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Lump sum investing - DCA or invest all at once?
Old 09-30-2010, 02:23 PM   #1
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Lump sum investing - DCA or invest all at once?

DH receives an annual bonus which this year will be about 5% of our total investment portfolio. The bonus is deposited into our bank account tomorrow (Friday, October 1)

We have no debt and have six months of emergency funds so will put the full amount into our long-term investments. I also know based on AA which Vanguard funds the money will go into.

So to my question - would you dollar cost average the investment or would you make the investments into the targeted funds in a one-time transaction?
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Old 09-30-2010, 03:32 PM   #2
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So to my question - would you dollar cost average the investment or would you make the investments into the targeted funds in a one-time transaction?
Hoo-boy, let the debate begin!

I've read that DCA loses out to lump-sum investing about two-thirds of the time, so history is on your side. OTOH the market may be at a local peak right now, so if you dump in your lump sum and it promptly drops 15% then you won't really care as much about long-term history as you do our short-term recommendations.

The real value of DCA is the enforced discipline (or autopilot) of making routine investments instead of finding other applications for the "excess" cash. So perhaps you should invest it all whenever you get it.

But let me introduce a new dimension to the discussion-- what about value-cost averaging? You could put it all into your long-term investments now, and put most of the lump sum into the lagging performers. Or you could incrementally invest it over the next year, each month putting the larger amount into whatever's lagged the most that month.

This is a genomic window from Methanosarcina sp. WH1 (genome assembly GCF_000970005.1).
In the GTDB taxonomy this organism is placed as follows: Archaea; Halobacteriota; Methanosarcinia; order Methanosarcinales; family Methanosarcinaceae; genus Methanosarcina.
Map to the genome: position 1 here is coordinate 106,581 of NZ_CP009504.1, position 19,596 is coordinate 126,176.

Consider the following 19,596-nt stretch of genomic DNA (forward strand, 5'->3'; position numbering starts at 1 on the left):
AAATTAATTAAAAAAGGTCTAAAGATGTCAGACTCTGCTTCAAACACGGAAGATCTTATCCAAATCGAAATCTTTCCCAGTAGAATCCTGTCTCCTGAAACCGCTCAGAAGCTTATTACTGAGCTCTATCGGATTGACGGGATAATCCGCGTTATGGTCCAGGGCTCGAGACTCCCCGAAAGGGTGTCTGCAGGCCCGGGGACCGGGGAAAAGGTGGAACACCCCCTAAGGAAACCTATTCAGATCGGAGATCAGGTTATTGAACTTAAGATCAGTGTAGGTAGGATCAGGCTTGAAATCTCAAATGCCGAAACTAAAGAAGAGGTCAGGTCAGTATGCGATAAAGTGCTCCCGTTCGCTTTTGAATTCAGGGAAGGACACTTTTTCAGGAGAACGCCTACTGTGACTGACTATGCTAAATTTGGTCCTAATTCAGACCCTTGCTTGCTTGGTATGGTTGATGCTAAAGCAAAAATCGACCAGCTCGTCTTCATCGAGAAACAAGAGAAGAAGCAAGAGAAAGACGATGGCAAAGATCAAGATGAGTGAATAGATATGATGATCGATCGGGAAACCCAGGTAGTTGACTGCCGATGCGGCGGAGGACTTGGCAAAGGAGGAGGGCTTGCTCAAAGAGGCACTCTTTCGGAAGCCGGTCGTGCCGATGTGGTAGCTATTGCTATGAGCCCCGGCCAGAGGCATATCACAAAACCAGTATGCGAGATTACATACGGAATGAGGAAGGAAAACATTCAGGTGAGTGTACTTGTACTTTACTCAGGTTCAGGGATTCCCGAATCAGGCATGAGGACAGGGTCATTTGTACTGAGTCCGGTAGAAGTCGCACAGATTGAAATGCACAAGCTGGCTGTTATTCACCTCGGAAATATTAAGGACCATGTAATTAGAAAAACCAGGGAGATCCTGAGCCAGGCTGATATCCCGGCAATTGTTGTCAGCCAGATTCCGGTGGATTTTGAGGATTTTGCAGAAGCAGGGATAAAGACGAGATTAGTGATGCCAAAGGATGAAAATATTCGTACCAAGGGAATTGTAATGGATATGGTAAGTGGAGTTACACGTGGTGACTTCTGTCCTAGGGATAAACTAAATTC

Of course first we have to settle the debate of whether or not to pay off the mortgage. Luckily you said you have no debts.
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Old 09-30-2010, 03:43 PM   #3
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Thanks for the thought-provoking ideas Nord.

We do have a mortgage but are still working. We FIRE on Sept 1, 2016. We're also in a high tax braket so we'll retain a mortgage until we retire and downsize to a house that we pay cash for. Our mortgage interest rate is 4.5% so we aren't putting any extra funds into the house, about 40% of our gross income goes to investments.

We DCA avg today with bi-weekly investments into the Vanguard funds and this question of DCA vs lump will come up at least twice yearly (we sell ESPP and options as they mature).

My preference is to invest in a lump sum, using the money to rebalance if needed. But I wanted to see what you guys thought since I'm still pretty green at this having just fired Ameriprise last month
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Old 09-30-2010, 03:47 PM   #4
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Lisa, you might do a forum search on the subject as there have been several "warm" discussions about this over the years.

One compromise I''ve seen proposed is split the difference: invest half as a lump sum, then DCA the other half either quarterly or monthly over the next year as a 'hedge your bets' strategy. Might be worth consideration.
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Old 09-30-2010, 03:50 PM   #5
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I'll do that. Thanks for the tip.

and I like your 'warm' euphemism.
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Old 09-30-2010, 04:11 PM   #6
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We do have a mortgage...
Eh, I tried to give you an excuse but you went there anyway...

So let me ask you the next question into tap-dancing this minefield: I understand your mortgage interest allows you to itemize your deductions (at least until your itemized deductions drop below the standard deduction). However the savings is only the difference between those two deduction levels so the dollar value of the savings may be much smaller than it seems.

Second question: Is your asset allocation currently holding any bonds or CDs that are yielding less than your 4.5% mortgage is costing you? If so, how much are you paying for the privilege, and is it costing more than you're saving on taxes?

Another way to look at the lump sum is whether you expect its investment in your AA to earn more than 4.5% after taxes for the duration of your mortgage.